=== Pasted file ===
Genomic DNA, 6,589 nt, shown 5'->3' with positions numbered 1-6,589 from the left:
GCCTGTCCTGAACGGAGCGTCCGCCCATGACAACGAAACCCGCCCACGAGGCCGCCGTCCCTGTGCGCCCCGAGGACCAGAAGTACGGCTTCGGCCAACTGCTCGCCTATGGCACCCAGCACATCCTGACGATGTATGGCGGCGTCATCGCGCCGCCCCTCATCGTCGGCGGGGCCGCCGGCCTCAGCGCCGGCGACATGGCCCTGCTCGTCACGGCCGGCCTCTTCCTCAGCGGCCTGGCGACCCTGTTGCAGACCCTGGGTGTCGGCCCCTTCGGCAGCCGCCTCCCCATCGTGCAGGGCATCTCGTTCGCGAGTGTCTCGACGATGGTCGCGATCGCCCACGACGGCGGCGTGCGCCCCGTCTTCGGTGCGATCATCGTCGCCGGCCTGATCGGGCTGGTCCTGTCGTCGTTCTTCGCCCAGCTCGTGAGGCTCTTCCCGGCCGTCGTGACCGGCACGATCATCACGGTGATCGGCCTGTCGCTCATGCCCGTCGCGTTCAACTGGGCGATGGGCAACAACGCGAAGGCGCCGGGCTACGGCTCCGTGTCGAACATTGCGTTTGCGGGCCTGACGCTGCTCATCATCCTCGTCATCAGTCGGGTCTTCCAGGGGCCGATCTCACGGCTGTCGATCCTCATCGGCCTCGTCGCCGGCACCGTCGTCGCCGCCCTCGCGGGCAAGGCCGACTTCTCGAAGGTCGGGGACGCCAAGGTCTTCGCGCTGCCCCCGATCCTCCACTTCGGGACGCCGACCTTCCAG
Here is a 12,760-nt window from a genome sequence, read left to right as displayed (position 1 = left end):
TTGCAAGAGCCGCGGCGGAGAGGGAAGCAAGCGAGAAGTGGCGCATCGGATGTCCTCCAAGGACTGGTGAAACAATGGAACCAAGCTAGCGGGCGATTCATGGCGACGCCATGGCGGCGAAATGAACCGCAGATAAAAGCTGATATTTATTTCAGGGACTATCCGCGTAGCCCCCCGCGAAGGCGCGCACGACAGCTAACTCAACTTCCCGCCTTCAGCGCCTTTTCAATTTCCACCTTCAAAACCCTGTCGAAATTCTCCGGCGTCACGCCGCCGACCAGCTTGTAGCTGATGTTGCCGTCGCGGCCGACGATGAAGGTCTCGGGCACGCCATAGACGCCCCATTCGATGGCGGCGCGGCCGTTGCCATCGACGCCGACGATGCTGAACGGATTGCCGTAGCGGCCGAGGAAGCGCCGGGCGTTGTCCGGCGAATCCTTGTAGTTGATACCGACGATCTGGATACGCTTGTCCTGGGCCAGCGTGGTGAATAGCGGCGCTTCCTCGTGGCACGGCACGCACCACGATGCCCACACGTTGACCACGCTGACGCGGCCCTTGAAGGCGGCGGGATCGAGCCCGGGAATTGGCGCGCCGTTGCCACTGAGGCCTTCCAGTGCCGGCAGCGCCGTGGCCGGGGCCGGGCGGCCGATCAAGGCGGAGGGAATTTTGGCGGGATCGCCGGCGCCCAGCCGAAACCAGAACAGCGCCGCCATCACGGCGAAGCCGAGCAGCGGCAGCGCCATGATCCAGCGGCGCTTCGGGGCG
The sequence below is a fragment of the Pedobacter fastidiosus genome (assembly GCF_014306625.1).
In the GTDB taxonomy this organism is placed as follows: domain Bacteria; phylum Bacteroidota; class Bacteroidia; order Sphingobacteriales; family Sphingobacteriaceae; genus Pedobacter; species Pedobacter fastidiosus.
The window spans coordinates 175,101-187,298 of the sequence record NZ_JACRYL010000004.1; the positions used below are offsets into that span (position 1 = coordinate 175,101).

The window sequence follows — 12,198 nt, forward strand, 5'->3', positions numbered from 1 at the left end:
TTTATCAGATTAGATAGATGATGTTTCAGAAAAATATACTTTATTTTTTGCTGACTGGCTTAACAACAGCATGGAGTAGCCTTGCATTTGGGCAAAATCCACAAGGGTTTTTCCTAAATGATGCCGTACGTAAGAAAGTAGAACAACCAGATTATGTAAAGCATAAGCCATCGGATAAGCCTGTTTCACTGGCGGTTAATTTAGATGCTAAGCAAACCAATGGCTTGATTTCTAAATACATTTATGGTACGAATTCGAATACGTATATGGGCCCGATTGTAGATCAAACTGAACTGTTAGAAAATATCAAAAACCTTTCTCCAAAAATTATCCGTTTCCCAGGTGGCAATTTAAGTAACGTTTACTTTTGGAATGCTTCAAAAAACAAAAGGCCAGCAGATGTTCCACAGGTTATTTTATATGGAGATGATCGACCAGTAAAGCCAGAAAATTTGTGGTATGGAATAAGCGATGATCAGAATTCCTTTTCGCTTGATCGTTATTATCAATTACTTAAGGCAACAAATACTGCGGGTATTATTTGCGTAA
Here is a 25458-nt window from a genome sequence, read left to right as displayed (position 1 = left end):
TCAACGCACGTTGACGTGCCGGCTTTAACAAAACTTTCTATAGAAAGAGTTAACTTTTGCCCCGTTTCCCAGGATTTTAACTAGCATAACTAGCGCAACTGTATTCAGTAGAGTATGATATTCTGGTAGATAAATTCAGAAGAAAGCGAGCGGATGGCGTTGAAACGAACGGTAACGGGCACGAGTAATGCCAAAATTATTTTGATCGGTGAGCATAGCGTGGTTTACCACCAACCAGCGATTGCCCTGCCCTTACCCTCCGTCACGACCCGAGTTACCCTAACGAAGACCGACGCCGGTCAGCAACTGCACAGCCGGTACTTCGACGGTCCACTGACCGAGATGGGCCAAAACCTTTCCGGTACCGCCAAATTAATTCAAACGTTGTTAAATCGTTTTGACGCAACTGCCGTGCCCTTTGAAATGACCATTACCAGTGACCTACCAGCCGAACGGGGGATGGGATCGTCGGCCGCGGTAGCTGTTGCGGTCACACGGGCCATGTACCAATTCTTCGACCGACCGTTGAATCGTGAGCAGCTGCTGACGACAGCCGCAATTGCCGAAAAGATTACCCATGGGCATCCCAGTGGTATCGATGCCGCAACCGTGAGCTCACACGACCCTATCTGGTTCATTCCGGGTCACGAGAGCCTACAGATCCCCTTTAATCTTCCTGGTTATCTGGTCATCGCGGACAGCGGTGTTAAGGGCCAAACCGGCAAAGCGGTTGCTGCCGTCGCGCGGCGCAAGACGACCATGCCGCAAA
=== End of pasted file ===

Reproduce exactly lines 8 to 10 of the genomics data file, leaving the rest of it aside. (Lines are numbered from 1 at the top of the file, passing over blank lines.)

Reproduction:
The window sequence follows — 12,198 nt, forward strand, 5'->3', positions numbered from 1 at the left end:
TTTATCAGATTAGATAGATGATGTTTCAGAAAAATATACTTTATTTTTTGCTGACTGGCTTAACAACAGCATGGAGTAGCCTTGCATTTGGGCAAAATCCACAAGGGTTTTTCCTAAATGATGCCGTACGTAAGAAAGTAGAACAACCAGATTATGTAAAGCATAAGCCATCGGATAAGCCTGTTTCACTGGCGGTTAATTTAGATGCTAAGCAAACCAATGGCTTGATTTCTAAATACATTTATGGTACGAATTCGAATACGTATATGGGCCCGATTGTAGATCAAACTGAACTGTTAGAAAATATCAAAAACCTTTCTCCAAAAATTATCCGTTTCCCAGGTGGCAATTTAAGTAACGTTTACTTTTGGAATGCTTCAAAAAACAAAAGGCCAGCAGATGTTCCACAGGTTATTTTATATGGAGATGATCGACCAGTAAAGCCAGAAAATTTGTGGTATGGAATAAGCGATGATCAGAATTCCTTTTCGCTTGATCGTTATTATCAATTACTTAAGGCAACAAATACTGCGGGTATTATTTGCGTAA
Here is a 25458-nt window from a genome sequence, read left to right as displayed (position 1 = left end):